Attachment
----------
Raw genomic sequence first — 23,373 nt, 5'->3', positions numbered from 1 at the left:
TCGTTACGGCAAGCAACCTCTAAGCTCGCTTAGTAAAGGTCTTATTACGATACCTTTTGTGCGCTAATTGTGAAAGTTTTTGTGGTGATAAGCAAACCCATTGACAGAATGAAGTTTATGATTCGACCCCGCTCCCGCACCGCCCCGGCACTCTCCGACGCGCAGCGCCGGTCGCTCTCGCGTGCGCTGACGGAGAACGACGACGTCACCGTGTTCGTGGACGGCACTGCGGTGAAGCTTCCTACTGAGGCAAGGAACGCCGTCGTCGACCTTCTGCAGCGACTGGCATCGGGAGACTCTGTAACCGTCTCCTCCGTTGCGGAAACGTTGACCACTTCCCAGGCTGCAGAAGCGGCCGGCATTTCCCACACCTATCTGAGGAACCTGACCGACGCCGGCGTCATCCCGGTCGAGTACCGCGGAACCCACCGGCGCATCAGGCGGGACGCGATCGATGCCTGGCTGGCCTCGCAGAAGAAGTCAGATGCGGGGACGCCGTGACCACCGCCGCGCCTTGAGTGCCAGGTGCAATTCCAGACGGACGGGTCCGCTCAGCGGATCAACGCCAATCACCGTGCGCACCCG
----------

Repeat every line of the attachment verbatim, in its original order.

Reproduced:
Raw genomic sequence first — 23,373 nt, 5'->3', positions numbered from 1 at the left:
TCGTTACGGCAAGCAACCTCTAAGCTCGCTTAGTAAAGGTCTTATTACGATACCTTTTGTGCGCTAATTGTGAAAGTTTTTGTGGTGATAAGCAAACCCATTGACAGAATGAAGTTTATGATTCGACCCCGCTCCCGCACCGCCCCGGCACTCTCCGACGCGCAGCGCCGGTCGCTCTCGCGTGCGCTGACGGAGAACGACGACGTCACCGTGTTCGTGGACGGCACTGCGGTGAAGCTTCCTACTGAGGCAAGGAACGCCGTCGTCGACCTTCTGCAGCGACTGGCATCGGGAGACTCTGTAACCGTCTCCTCCGTTGCGGAAACGTTGACCACTTCCCAGGCTGCAGAAGCGGCCGGCATTTCCCACACCTATCTGAGGAACCTGACCGACGCCGGCGTCATCCCGGTCGAGTACCGCGGAACCCACCGGCGCATCAGGCGGGACGCGATCGATGCCTGGCTGGCCTCGCAGAAGAAGTCAGATGCGGGGACGCCGTGACCACCGCCGCGCCTTGAGTGCCAGGTGCAATTCCAGACGGACGGGTCCGCTCAGCGGATCAACGCCAATCACCGTGCGCACCCG